Wednesday, February 24, 2010

eWaste: What can we do?

eWaste.  Not just the daily spams and ads (and your fb buddies' daily rants). "Electronic waste is increasingly filling up landfills in China and South Africa," - engadget.  The UN pointed out, improper recycling of electronic wastes (yes, those tv and computers included you replaced recently) by incineration or by merely throwing it directly to your ever loyal garbage can is harmful.  Discarded electronic items contain hazardous chemicals like lead and mercury and should not combined with regular waste.  To date, there is no formal eWaste collection and segregation in place in the Philippines.

Picture Above.  Quick view of who's who in the "green" electronics marathon. (source: GreenPeace)

A similar news in the electronics manufacturing industry, just today, IBM annnounced that they have developed fluorine-free photo-acid generator (PAG) for use in 193-nm lithography.  The chemical is more environmentaly friendly than the commonly used fluorine-based perfluorooctane sulfonate and perfluorooctanoic acid.  The new chemical for the 193-nm lithography has been tested to equal the performance of 45-nm litho. (source: EE Times)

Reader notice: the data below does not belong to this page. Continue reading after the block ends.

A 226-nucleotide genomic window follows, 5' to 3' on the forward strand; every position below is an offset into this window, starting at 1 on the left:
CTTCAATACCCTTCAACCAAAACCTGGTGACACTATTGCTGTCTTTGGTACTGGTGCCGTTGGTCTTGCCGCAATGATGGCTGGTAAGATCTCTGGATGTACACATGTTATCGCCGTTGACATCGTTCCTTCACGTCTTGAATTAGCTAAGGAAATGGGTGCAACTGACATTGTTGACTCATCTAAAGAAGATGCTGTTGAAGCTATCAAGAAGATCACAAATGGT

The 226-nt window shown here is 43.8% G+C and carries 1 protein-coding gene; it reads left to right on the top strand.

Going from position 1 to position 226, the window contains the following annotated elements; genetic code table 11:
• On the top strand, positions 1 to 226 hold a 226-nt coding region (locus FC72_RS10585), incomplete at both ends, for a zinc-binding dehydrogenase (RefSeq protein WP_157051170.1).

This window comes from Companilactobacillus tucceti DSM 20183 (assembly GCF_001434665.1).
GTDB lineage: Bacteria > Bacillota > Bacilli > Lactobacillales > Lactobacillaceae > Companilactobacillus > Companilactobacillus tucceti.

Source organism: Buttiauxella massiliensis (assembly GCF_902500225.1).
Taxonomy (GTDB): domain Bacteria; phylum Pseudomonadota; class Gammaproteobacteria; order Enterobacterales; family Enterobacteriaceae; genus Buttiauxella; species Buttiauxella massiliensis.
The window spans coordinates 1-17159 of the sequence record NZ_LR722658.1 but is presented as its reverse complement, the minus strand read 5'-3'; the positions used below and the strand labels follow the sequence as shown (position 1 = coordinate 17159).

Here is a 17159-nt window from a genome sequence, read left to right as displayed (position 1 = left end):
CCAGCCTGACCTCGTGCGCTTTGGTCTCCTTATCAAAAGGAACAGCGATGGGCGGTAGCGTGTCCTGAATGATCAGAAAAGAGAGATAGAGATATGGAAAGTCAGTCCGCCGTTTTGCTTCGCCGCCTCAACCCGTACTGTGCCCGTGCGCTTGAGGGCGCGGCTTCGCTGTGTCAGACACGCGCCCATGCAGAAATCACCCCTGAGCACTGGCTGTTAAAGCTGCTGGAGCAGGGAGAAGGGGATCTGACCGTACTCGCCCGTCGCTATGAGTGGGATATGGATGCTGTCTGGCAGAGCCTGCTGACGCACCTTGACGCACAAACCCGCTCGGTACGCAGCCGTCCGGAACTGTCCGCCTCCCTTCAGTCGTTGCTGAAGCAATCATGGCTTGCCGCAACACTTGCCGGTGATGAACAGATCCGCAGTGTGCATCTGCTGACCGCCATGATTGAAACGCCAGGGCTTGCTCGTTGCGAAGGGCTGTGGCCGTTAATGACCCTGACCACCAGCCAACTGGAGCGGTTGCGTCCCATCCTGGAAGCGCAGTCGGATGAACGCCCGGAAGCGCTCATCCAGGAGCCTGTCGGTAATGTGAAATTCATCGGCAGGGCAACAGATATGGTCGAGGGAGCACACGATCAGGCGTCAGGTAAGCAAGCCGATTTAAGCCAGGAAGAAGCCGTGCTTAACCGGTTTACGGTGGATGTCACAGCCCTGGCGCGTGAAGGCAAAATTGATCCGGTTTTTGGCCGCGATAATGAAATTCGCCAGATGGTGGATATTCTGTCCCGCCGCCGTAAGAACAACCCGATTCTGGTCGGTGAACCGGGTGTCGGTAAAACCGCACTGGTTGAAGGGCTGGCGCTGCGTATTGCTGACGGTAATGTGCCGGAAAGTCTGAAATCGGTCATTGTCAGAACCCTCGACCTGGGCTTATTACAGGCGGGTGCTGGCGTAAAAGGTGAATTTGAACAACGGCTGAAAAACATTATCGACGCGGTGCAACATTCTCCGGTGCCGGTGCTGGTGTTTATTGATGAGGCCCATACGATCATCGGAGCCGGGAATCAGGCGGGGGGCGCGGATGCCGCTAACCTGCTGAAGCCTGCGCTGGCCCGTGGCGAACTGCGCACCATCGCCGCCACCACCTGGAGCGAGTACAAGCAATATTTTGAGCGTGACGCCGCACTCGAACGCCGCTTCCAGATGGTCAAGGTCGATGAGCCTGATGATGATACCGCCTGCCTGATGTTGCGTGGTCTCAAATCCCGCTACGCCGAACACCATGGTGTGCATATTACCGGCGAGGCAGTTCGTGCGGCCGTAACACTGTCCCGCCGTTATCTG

Some processors using the 45nm technology
Intel's Pentium Dual-Core, Core i7, Atom
AMD's Quadcore, Dual-Core, and mobile Dual-Cores
and the Cell Broadband engine on PS3 Slim

Bottomline: In the near future, once semiconductor foundries adopt the IBM's "green" litho process, future electronics will no not only become smaller but "greener."

Don't buy surplus electronics appliances.  They're not just unreliable, they're other countries' eWaste.  Buying them creates demand for more surplus electronics.  Should you replace any electronic appliance, put it up for sale or better yet, donate them for charity's sake. 

When purchasing (or replacing) your next gadget, consider the environment.  Consider brands that offer trade-ins and take-backs.  They either have their own eWaste management system or partners with NGOs for proper eWaste disposal.

Be more thoughtful especially when buying third party electronic products, they're dangerously cheap to trigger an impulsive purchase.  Think twice before queuing-in at CD-R King.

Be wise and practical.  Be a choosy pinoy and help the environment.

Do you know any organizations or businesses into recycling electronic wastes?


  1. Great post here, dude... I checked out the image above, seems like Nokia and Samsung are really doing better on its campaign to a greener Earth. I recall last year's WMC in Barcelona where Samsung launched Blue-Earth mobile. The same thing on the latest WMC, still in Barcelona, a few days ago...

  2. i'm not exactly sure about the details, but they could be like apple, they are using less non-environmentally harmful plastics on their housings.